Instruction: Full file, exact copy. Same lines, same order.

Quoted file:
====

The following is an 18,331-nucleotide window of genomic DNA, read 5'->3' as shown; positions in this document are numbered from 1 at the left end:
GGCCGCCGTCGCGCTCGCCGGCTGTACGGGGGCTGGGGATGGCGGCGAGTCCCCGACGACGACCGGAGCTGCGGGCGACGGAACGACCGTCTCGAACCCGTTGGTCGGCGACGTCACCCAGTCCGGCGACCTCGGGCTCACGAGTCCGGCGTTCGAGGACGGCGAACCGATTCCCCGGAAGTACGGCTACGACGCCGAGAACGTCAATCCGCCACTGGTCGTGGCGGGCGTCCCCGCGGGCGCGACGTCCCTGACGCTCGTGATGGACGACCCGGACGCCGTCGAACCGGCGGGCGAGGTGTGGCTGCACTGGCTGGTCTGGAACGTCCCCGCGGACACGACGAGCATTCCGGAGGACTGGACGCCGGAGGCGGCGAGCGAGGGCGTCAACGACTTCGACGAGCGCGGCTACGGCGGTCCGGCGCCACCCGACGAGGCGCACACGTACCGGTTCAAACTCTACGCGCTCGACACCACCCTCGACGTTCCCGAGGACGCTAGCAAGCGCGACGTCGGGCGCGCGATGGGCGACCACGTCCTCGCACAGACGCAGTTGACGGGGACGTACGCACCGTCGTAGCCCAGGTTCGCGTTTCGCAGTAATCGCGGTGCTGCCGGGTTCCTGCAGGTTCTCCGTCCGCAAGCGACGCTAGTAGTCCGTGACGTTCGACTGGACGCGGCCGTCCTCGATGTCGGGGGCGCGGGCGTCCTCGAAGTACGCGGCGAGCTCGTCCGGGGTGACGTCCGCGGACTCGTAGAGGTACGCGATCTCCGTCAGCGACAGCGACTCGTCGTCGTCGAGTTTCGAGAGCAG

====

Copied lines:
The following is an 18,331-nucleotide window of genomic DNA, read 5'->3' as shown; positions in this document are numbered from 1 at the left end:
GGCCGCCGTCGCGCTCGCCGGCTGTACGGGGGCTGGGGATGGCGGCGAGTCCCCGACGACGACCGGAGCTGCGGGCGACGGAACGACCGTCTCGAACCCGTTGGTCGGCGACGTCACCCAGTCCGGCGACCTCGGGCTCACGAGTCCGGCGTTCGAGGACGGCGAACCGATTCCCCGGAAGTACGGCTACGACGCCGAGAACGTCAATCCGCCACTGGTCGTGGCGGGCGTCCCCGCGGGCGCGACGTCCCTGACGCTCGTGATGGACGACCCGGACGCCGTCGAACCGGCGGGCGAGGTGTGGCTGCACTGGCTGGTCTGGAACGTCCCCGCGGACACGACGAGCATTCCGGAGGACTGGACGCCGGAGGCGGCGAGCGAGGGCGTCAACGACTTCGACGAGCGCGGCTACGGCGGTCCGGCGCCACCCGACGAGGCGCACACGTACCGGTTCAAACTCTACGCGCTCGACACCACCCTCGACGTTCCCGAGGACGCTAGCAAGCGCGACGTCGGGCGCGCGATGGGCGACCACGTCCTCGCACAGACGCAGTTGACGGGGACGTACGCACCGTCGTAGCCCAGGTTCGCGTTTCGCAGTAATCGCGGTGCTGCCGGGTTCCTGCAGGTTCTCCGTCCGCAAGCGACGCTAGTAGTCCGTGACGTTCGACTGGACGCGGCCGTCCTCGATGTCGGGGGCGCGGGCGTCCTCGAAGTACGCGGCGAGCTCGTCCGGGGTGACGTCCGCGGACTCGTAGAGGTACGCGATCTCCGTCAGCGACAGCGACTCGTCGTCGTCGAGTTTCGAGAGCAG